The Exceptional Men of the Talented Tenth are known around campus for providing entertaining events for college students to engage in. However, ‘The Tenth’ is not always about blind date games.
‘The Tenth’ will be educating SHSU students in their program, Leadership 101. This program is designed to to help students become leaders on campus as well as in their community.
In addition to this event, ‘The Tenth’ will be hosting “Return of Black Athena.”
“Athena” is a program designed to inform students about black history facts that have been left out of the majority of history curriculum.
“We think this event is perfect for Black History Month and we encourage everyone to attend,” said Will Preyer, a ‘Tenth’ Representative. “Our purpose for this event, like all events we throw, is to educate the masses.”
‘The Tenth’ feels that it is imperative for all people to know their history and background. As an organization, they feel that they are primarily obligated to throw a pertinent event during Black History Month.
The speaker for ‘Athena’ is Rev. Stephen Sargent. Sargent is the visionary of ‘The Tenth.’ He has been studying the topic for years and has held the same workshop many times before.
Since a majority of the members are African Americans ‘The Tenth’ feel it is necessary for not only themselves, but for everyone to know of the importance of Black History Month.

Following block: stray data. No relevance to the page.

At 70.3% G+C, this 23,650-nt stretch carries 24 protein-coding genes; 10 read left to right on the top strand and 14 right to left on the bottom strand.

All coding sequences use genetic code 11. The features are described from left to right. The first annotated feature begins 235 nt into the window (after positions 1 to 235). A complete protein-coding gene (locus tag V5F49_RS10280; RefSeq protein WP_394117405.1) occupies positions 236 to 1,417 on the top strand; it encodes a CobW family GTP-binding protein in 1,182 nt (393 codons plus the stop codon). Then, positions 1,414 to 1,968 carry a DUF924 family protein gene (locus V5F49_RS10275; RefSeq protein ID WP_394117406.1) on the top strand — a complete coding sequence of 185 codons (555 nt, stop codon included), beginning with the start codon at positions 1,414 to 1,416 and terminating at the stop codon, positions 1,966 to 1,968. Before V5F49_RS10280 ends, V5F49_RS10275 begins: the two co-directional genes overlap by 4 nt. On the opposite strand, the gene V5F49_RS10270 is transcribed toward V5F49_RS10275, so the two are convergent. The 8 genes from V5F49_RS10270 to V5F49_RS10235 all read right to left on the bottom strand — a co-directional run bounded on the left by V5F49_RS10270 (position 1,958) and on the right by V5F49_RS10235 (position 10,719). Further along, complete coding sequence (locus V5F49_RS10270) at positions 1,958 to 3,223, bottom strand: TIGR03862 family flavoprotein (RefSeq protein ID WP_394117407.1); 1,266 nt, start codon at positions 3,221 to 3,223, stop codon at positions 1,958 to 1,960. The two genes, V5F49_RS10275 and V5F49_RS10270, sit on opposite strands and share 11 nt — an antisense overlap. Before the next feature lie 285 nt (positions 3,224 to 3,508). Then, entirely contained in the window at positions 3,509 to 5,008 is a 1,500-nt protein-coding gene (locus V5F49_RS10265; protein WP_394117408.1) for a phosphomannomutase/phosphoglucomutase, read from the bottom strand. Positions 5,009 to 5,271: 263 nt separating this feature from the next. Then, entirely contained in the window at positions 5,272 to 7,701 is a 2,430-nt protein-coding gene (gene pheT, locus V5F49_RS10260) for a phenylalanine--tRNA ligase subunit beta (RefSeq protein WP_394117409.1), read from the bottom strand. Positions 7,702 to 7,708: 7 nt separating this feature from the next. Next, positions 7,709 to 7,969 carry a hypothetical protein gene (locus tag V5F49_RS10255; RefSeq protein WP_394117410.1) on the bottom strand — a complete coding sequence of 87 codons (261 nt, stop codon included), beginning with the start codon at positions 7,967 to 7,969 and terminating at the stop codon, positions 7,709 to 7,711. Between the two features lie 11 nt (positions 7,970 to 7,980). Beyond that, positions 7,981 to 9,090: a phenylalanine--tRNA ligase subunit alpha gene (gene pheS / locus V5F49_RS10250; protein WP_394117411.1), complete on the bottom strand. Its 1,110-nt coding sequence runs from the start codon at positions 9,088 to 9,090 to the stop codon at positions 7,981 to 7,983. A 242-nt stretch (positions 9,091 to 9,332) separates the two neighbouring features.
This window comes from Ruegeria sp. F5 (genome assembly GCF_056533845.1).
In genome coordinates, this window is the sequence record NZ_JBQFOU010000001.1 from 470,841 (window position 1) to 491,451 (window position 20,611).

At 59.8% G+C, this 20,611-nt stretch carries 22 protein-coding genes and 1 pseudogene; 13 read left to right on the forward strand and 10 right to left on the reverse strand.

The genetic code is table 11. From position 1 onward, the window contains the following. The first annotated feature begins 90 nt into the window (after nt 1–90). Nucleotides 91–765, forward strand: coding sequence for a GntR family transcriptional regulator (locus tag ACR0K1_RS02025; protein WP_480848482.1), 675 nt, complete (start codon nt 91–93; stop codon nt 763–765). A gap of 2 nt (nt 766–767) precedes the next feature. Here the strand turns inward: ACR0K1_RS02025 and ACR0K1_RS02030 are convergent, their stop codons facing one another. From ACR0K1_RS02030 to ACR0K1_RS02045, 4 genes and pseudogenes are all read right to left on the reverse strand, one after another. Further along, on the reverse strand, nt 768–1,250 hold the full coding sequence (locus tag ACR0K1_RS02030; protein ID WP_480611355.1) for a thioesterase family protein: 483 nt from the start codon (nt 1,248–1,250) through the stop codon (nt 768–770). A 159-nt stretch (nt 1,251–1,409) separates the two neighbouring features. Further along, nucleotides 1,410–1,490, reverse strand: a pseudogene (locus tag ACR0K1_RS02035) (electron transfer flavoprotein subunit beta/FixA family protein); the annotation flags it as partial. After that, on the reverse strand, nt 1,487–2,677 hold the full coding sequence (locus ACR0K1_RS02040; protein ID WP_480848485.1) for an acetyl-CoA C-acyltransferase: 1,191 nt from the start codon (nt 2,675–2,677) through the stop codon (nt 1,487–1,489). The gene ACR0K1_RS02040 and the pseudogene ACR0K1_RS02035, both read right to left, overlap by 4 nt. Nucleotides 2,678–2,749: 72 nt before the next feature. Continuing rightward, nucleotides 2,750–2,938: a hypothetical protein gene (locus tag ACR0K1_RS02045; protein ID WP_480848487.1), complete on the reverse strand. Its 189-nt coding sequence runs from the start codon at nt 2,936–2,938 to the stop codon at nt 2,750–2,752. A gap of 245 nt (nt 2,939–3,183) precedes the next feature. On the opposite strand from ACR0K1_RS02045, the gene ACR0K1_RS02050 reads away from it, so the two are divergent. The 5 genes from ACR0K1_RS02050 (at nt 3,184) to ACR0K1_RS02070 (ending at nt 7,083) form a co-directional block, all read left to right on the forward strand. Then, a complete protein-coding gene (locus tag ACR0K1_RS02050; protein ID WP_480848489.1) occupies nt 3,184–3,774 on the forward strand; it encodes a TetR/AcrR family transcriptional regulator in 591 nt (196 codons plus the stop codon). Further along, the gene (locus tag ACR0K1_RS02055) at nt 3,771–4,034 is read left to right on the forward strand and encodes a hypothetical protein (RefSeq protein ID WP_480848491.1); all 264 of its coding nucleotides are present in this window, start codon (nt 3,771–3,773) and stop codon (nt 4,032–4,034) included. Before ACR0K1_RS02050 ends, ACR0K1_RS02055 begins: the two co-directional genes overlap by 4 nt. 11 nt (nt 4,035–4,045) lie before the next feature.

‘The Tenth’s’ philosophy comes from Dr. W.E.B Dubois who had a great influence on the black culture and community.
“A good amount of the campus would not be here at Sam Houston without the sacrifices that were made by African Americans and some do not know,” said Preyer. “History is a precious thing and it must not be forgotten. Not only is it Black History, it is American History.
Leadership 101 will take place today in the Lee Drain Building at 7 p.m. in room 214, and ‘Athena’ will take place on Feb. 21 at 7 p.m.
During the Diversity Leadership Conference on Feb. 24th, The Talented Tenth will be facilitating a “Wille Lynch Letter” workshop. The letter was written by a Caucasian man during slavery and offers advice on how to keep blacks enslaved for hundreds of years.
“Black Athena was one of the realest lessons I learned in the Tenth,” said Olumayowa Famakinwa. “I wish I could make it but if people go in with their ears and minds open, lives and attitudes can be changed.”